Google explained that it came up with the idea to upskill and celebrate the young creatives, who are normally not given a chance on mainstream media, which resulted in many of them taking to YouTube and others to tell their stories.
“It’s exciting to see creators that identify as non-mainstream find community on our platform. This comes just a few days after we announced a call for applications for the YouTube Black Voices Fund for 2023 aimed at elevating marginalised voices.
“The aim of the residency is to amplify the impact of the Alté movement in Africa and the world. We also want to showcase how products like YouTube and YouTube Shorts and platforms like Google Arts & Culture can help drive the culture forward,” the Communications and Public Relations Manager for Google West Africa, Taiwo Kola-Ogunlade, said.
Though it started in Nigeria, it has strongly taken root across the continent. Recent Google Search trends from across Africa show an increase in `Alté’ related searches from 2020, with questions like ‘What is alté?’, ‘Who is an alté?’ and ‘How to dress alte?’, being the most searched alté related questions.
Other top searches in Africa on Alté include alte’ music, alte’ songs, alte’ suit designs, top alte’ vibe, alte’ kids, alte’ Nigeria, alte’ in Ghana Music, and alte’ food.
Google has also invited Alté creatives that have global brands such as Tshepo The Jeans Maker to give career talks to the young creative entrepreneurs on how to further build and monetise their brands.
Reps to Investigate Duplication of Functions Across MDAs
By Adedapo Adesanya
The House of Representatives has inaugurated an ad-hoc committee to investigate the duplication of functions rife across ministries, departments, and agencies (MDAs) of the government.
The Speaker of the House of Representatives, Mr Femi Gbajabiamila, who inaugurated the committee, said that the panel aims to reduce the cost of governance and prevent redundancy.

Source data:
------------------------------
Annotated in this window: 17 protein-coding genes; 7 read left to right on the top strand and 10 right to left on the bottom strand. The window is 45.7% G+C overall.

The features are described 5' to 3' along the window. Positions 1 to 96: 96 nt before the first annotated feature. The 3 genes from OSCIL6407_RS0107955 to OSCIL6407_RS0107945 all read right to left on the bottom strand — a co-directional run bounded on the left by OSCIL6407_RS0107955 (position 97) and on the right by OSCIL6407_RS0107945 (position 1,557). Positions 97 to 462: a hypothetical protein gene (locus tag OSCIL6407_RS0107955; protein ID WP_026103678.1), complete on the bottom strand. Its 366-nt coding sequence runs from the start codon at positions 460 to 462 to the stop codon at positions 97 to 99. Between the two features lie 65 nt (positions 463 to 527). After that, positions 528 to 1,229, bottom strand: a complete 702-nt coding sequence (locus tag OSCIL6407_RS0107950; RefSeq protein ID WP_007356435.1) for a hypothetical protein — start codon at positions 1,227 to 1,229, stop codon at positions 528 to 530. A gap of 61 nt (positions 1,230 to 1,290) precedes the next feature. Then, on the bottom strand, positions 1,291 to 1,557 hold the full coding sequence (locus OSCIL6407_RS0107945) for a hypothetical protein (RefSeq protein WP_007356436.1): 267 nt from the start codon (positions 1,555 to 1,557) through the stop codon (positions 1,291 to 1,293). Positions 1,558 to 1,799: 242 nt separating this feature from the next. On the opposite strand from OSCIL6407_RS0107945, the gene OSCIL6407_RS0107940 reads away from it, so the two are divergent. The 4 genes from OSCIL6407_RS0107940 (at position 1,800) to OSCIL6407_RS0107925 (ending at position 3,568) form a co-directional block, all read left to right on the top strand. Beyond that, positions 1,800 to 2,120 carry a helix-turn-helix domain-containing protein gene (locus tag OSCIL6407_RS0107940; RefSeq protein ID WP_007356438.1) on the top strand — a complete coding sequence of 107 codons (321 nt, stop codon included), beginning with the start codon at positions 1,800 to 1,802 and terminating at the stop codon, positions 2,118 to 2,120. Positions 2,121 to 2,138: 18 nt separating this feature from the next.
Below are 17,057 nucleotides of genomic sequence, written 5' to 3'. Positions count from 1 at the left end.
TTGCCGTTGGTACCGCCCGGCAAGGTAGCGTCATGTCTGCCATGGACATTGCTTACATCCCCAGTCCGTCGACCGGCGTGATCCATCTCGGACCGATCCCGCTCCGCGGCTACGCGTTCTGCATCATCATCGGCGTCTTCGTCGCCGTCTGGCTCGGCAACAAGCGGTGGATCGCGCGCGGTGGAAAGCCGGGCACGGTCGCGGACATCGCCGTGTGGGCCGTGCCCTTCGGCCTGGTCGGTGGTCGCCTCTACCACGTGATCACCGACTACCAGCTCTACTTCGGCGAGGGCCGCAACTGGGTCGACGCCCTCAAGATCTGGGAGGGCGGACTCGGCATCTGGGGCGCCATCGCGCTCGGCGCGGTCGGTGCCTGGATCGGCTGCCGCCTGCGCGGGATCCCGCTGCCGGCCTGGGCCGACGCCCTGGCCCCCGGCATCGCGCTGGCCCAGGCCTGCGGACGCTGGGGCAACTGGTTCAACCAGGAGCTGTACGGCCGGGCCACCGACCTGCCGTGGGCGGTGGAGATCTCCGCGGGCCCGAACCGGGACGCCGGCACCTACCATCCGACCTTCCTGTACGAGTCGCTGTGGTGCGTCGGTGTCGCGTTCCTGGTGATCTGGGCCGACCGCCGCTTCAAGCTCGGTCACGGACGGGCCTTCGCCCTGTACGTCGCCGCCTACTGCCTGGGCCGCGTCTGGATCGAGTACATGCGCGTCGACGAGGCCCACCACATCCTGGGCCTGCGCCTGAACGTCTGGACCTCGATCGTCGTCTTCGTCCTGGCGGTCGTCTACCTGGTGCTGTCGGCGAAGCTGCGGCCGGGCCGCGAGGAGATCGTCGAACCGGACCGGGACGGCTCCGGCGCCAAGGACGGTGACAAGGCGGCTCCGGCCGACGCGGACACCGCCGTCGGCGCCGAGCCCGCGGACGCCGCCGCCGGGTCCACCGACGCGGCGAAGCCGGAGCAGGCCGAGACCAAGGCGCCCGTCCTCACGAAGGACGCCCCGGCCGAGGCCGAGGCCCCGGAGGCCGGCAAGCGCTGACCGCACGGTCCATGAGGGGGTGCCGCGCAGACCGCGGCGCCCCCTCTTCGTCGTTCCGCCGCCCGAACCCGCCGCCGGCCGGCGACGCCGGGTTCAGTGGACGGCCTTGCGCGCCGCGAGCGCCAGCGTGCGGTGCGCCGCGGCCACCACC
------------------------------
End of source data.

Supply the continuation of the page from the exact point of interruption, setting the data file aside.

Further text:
He said that the government has noticed that there was duplication of functions by the different agencies which has led to reduced productivity.
“An organization’s vision and mission must of necessity be derived from the mandate and functions enunciated by its establishment act or any instrument that establishes it.
“Uncertainty sets in when we have multiple agencies carrying out the same functions, leading to bickering, suspicion, and eventually duplication of efforts and waste of hard-earned government resources and time.
“Governments in the past have put in place measures to ensure effective and efficient service delivery by agencies of government, e.g., SERVICOM, but this could not achieve much without a clearly defined mandate,” Mr Gbajabiamila said.
He stressed that “The House of Representatives is not out to witch-hunt any individual or organization, but we are propelled by our desire to ensure good governance and in the exercise of our legislative oversight powers as enshrined in Sections 88 and 89 of the 1999 Constitution of the Federal Republic of Nigeria (as amended).
“This Committee is expected to come up with solutions to the apparent continuous conflict of functions and avoidable bickering among established Ministries, Departments and Agencies (MDA’s), resulting in ineffectiveness, inefficiency and redundancy in the government workforce.
“The committee is therefore expected to engage relevant stakeholders and members of the public with a view to resolving the areas of conflict among the MDA’s, which may require amending some laws and/or outright repeal, as the case may be.”
Mr Gbajabiamila urged the MDAs and other critical stakeholders to work with the committee to complete its mandate in accordance with its Terms of Reference.
The Chairman of the team, Mr Victor Mela Danzaria, said that most of the laws establishing government agencies were made during the military regime and are not in tandem with democracy.
He said that subject matter has been a thorn in the flesh of previous governments which led to the setting up of various committees in the past.
“It is important to note however that our task is different from that of the Oransanya Committee. Whereas their major concern was to reduce the cost of governance, ours is to streamline, merge and if need be, scrap some in order to bring about efficiency in the governance,” Mr Danzaria said.
He assured Nigerians that the committee would conduct a detailed investigation into the activities of some of the agencies and come up with a report that would have a far-reaching decision that would strengthen the agencies.
Meanwhile, the Chief Whip who moved the motion that led to the constitution of the ad-hoc committee, Mr Muhammed Mongunu, said that during a series of oversight functions, it was observed that there were various agencies duplicating functions.
“It is out of the totality of our oversight functions over three sessions that generated the motion on the floor of the House and the parliament saw that there was the need to come up with something that would address these challenges,” Mr Monguno said.
He added that the committee needs to establish areas of mergers and synergies so that existing laws can be justified.